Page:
Sam’s note: The “separation of tasks” is my favorite takeaway from this book. I felt it was my duty to provide as close to as equal amount of care for our kids as my wife provided. However, after a while, this often made me miserable because I also had to manage our investments and constantly write on Financial Samurai.
I’ve held onto this mindset of doing more because I met my wife in college when she was only a freshman and I was a senior. I was usually the one providing guidance and earning more because I was older. As a result, this act of always being a leader has carried on for over 20 years. But she’s almost 40 years old now and I need to change my attitude.
Since reading this book, I’ve slowly gotten more comfortable with not spending as much time taking care of the household. As a result, I feel happier spending more time writing and getting out of the house more. My guilt has significantly lifted largely because I’ve grown confident that my wife can handle the separation of tasks.
We Are All Capable Of Positive Change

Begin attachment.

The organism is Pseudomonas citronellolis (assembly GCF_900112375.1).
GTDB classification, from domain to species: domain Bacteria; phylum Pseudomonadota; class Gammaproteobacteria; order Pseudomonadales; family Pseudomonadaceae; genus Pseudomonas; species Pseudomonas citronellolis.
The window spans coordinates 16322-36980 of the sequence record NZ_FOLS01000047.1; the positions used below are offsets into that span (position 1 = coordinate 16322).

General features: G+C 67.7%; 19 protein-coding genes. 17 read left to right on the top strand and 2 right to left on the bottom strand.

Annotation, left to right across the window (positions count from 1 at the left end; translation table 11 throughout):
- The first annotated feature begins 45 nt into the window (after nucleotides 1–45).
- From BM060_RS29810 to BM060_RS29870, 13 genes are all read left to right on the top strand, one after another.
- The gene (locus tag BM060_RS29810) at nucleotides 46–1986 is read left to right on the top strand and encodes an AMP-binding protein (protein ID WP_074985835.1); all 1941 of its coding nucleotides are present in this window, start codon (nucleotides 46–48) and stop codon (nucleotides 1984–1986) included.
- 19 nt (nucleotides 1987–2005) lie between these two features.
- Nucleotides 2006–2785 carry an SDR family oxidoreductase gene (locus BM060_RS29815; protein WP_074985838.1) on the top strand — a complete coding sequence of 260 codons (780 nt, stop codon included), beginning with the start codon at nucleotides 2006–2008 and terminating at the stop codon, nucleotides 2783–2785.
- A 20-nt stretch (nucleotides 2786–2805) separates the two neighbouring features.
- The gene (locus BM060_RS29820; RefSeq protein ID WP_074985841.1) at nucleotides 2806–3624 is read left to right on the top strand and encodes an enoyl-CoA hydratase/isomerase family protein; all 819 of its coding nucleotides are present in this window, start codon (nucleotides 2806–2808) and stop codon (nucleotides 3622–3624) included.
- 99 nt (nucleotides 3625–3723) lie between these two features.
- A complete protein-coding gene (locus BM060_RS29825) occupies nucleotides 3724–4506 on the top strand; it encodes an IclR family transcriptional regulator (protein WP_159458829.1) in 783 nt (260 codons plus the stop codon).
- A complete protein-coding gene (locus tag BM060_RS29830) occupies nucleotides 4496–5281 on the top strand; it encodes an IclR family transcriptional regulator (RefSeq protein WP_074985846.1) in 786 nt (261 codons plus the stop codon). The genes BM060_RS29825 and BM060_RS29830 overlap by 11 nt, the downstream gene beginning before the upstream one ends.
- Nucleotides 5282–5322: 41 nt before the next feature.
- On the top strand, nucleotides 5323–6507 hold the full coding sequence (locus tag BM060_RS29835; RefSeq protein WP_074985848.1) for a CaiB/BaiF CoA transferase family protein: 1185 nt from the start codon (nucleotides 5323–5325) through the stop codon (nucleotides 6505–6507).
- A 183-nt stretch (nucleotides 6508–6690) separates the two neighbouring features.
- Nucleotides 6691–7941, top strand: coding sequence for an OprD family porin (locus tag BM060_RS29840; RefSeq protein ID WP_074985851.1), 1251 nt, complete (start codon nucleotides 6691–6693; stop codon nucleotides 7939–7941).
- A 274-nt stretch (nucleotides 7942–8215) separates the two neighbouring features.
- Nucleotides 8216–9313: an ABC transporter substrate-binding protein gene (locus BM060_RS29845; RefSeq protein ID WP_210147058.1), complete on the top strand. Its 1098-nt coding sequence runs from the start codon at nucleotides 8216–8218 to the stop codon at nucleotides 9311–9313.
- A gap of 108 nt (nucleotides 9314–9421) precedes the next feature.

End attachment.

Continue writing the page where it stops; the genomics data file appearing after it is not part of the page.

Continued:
Life may not be easy at times, but it can be a whole lot less stressful and happier if we:
- Adopt an abundance mindset
- Respect that each individual has his/her own reality
- Recognize our surroundings are subjective
- Build horizontal relationships, not vertical ones
- Utilize the separation of tasks
- Are self accepting; there is no “100% person”
- Have the courage to change what is in our control
The less stressed and happier we are, the better our financial health tends to be as well. Figure out how you want to live your life, not how anyone else thinks you should. Work towards building wealth to support it. If you do, I’m confident your happiness will rise!
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Readers, what do you think about the above life lessons from The Courage To Be Disliked? Do you find your most difficult relationships are vertical in nature? Do you regularly utilize the separation of tasks? Are you applying any of the above philosophies to your finances?